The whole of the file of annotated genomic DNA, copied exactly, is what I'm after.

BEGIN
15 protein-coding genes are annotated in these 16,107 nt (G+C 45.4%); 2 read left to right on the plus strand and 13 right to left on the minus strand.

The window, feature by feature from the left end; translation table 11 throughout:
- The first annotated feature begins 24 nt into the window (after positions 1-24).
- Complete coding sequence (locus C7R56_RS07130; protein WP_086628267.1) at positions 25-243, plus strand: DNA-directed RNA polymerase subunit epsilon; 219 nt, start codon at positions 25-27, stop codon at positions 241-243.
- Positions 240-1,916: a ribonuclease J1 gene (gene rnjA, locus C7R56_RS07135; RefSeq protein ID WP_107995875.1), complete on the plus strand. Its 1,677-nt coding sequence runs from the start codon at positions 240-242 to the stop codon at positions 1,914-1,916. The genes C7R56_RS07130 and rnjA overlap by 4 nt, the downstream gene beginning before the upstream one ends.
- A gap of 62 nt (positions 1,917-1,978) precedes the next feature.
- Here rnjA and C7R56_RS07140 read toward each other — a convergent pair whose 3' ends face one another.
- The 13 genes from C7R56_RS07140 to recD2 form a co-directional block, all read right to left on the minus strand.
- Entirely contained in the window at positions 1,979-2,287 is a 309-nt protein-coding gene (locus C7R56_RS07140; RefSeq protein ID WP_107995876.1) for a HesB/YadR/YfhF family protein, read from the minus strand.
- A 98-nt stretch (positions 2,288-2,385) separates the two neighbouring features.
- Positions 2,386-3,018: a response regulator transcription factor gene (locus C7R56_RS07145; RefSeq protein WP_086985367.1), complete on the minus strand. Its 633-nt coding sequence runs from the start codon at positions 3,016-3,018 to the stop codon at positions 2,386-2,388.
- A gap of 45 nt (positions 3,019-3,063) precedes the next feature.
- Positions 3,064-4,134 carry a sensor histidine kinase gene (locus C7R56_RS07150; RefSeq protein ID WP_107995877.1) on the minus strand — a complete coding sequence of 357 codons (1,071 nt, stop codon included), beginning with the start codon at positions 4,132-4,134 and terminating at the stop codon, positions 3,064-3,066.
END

15 protein-coding genes are annotated in these 16,107 nt (G+C 45.4%); 2 read left to right on the plus strand and 13 right to left on the minus strand.

The window, feature by feature from the left end; translation table 11 throughout:
- The first annotated feature begins 24 nt into the window (after positions 1-24).
- Complete coding sequence (locus C7R56_RS07130; protein WP_086628267.1) at positions 25-243, plus strand: DNA-directed RNA polymerase subunit epsilon; 219 nt, start codon at positions 25-27, stop codon at positions 241-243.
- Positions 240-1,916: a ribonuclease J1 gene (gene rnjA, locus C7R56_RS07135; RefSeq protein ID WP_107995875.1), complete on the plus strand. Its 1,677-nt coding sequence runs from the start codon at positions 240-242 to the stop codon at positions 1,914-1,916. The genes C7R56_RS07130 and rnjA overlap by 4 nt, the downstream gene beginning before the upstream one ends.
- A gap of 62 nt (positions 1,917-1,978) precedes the next feature.
- Here rnjA and C7R56_RS07140 read toward each other — a convergent pair whose 3' ends face one another.
- The 13 genes from C7R56_RS07140 to recD2 form a co-directional block, all read right to left on the minus strand.
- Entirely contained in the window at positions 1,979-2,287 is a 309-nt protein-coding gene (locus C7R56_RS07140; RefSeq protein ID WP_107995876.1) for a HesB/YadR/YfhF family protein, read from the minus strand.
- A 98-nt stretch (positions 2,288-2,385) separates the two neighbouring features.
- Positions 2,386-3,018: a response regulator transcription factor gene (locus C7R56_RS07145; RefSeq protein WP_086985367.1), complete on the minus strand. Its 633-nt coding sequence runs from the start codon at positions 3,016-3,018 to the stop codon at positions 2,386-2,388.
- A gap of 45 nt (positions 3,019-3,063) precedes the next feature.
- Positions 3,064-4,134 carry a sensor histidine kinase gene (locus C7R56_RS07150; RefSeq protein ID WP_107995877.1) on the minus strand — a complete coding sequence of 357 codons (1,071 nt, stop codon included), beginning with the start codon at positions 4,132-4,134 and terminating at the stop codon, positions 3,064-3,066.